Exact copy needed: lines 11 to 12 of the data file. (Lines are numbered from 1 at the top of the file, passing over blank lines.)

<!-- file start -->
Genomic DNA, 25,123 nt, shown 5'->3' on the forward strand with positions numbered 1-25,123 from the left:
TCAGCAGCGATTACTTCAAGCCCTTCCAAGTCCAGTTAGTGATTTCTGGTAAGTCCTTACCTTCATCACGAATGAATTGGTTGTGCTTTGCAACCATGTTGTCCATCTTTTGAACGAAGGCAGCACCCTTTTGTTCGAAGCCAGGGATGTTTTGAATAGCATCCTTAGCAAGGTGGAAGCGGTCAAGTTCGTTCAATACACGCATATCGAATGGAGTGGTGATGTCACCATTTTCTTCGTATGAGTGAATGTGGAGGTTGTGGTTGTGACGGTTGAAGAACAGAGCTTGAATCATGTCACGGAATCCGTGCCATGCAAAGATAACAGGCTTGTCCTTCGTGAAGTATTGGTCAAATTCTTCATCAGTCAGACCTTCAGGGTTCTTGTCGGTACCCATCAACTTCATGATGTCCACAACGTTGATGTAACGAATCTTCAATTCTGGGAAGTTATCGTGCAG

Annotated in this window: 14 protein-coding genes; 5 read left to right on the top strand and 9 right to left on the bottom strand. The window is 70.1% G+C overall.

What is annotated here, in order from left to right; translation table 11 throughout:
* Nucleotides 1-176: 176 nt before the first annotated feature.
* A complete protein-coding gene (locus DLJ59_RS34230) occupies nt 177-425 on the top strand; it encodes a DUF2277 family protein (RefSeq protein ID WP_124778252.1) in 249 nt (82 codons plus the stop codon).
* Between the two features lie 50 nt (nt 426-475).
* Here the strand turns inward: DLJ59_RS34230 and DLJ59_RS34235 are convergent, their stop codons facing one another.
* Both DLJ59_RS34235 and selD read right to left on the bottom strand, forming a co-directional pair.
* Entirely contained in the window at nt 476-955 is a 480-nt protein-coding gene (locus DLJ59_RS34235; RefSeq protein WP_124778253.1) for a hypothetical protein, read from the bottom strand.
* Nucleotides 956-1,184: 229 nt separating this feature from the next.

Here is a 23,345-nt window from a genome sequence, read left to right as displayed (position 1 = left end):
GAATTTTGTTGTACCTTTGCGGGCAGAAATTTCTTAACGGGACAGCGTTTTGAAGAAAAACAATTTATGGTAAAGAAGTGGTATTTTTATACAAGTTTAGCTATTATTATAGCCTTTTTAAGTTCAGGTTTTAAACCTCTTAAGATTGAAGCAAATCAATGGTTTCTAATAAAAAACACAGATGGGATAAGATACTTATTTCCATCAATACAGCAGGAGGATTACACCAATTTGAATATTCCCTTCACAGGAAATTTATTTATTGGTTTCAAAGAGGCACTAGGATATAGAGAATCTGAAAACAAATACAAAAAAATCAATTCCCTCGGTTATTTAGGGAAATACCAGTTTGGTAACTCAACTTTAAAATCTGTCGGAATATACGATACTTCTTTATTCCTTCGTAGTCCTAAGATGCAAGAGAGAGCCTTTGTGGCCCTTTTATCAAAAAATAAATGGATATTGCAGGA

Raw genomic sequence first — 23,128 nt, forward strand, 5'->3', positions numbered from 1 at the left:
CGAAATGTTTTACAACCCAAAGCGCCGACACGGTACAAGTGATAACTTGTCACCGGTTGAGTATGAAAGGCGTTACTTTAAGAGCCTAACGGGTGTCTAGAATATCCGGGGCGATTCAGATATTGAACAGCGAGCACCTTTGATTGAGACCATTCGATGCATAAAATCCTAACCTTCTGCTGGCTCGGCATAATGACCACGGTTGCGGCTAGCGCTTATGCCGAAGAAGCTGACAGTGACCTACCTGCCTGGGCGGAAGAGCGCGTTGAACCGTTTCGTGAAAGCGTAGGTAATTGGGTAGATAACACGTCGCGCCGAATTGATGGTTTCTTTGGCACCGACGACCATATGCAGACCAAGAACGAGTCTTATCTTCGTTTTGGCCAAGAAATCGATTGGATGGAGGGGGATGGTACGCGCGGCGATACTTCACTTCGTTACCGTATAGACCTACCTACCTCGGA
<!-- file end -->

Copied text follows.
* Nucleotides 956-1,184: 229 nt separating this feature from the next.

Here is a 23,345-nt window from a genome sequence, read left to right as displayed (position 1 = left end):